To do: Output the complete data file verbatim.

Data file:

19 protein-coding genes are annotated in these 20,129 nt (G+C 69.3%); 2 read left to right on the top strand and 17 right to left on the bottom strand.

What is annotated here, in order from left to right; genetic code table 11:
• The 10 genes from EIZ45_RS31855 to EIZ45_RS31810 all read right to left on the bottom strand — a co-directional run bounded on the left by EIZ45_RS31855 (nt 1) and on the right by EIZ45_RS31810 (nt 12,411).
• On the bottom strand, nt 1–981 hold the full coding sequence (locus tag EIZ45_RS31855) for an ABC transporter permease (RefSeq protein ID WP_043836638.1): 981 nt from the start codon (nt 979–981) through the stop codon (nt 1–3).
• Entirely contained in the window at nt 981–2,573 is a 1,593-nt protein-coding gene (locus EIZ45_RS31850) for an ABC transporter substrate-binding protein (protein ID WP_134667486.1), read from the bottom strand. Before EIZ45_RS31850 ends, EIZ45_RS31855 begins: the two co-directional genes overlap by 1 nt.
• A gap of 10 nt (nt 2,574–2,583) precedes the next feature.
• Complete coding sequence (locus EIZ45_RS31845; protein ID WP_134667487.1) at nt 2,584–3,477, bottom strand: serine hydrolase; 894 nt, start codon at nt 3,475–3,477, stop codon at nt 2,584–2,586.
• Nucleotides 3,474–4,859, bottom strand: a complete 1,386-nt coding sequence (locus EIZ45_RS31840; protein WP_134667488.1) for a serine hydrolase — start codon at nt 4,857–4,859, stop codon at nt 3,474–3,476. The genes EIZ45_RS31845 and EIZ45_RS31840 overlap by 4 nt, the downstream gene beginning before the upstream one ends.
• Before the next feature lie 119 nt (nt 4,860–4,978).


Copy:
19 protein-coding genes are annotated in these 20,129 nt (G+C 69.3%); 2 read left to right on the top strand and 17 right to left on the bottom strand.

What is annotated here, in order from left to right; genetic code table 11:
• The 10 genes from EIZ45_RS31855 to EIZ45_RS31810 all read right to left on the bottom strand — a co-directional run bounded on the left by EIZ45_RS31855 (nt 1) and on the right by EIZ45_RS31810 (nt 12,411).
• On the bottom strand, nt 1–981 hold the full coding sequence (locus tag EIZ45_RS31855) for an ABC transporter permease (RefSeq protein ID WP_043836638.1): 981 nt from the start codon (nt 979–981) through the stop codon (nt 1–3).
• Entirely contained in the window at nt 981–2,573 is a 1,593-nt protein-coding gene (locus EIZ45_RS31850) for an ABC transporter substrate-binding protein (protein ID WP_134667486.1), read from the bottom strand. Before EIZ45_RS31850 ends, EIZ45_RS31855 begins: the two co-directional genes overlap by 1 nt.
• A gap of 10 nt (nt 2,574–2,583) precedes the next feature.
• Complete coding sequence (locus EIZ45_RS31845; protein ID WP_134667487.1) at nt 2,584–3,477, bottom strand: serine hydrolase; 894 nt, start codon at nt 3,475–3,477, stop codon at nt 2,584–2,586.
• Nucleotides 3,474–4,859, bottom strand: a complete 1,386-nt coding sequence (locus EIZ45_RS31840; protein WP_134667488.1) for a serine hydrolase — start codon at nt 4,857–4,859, stop codon at nt 3,474–3,476. The genes EIZ45_RS31845 and EIZ45_RS31840 overlap by 4 nt, the downstream gene beginning before the upstream one ends.
• Before the next feature lie 119 nt (nt 4,860–4,978).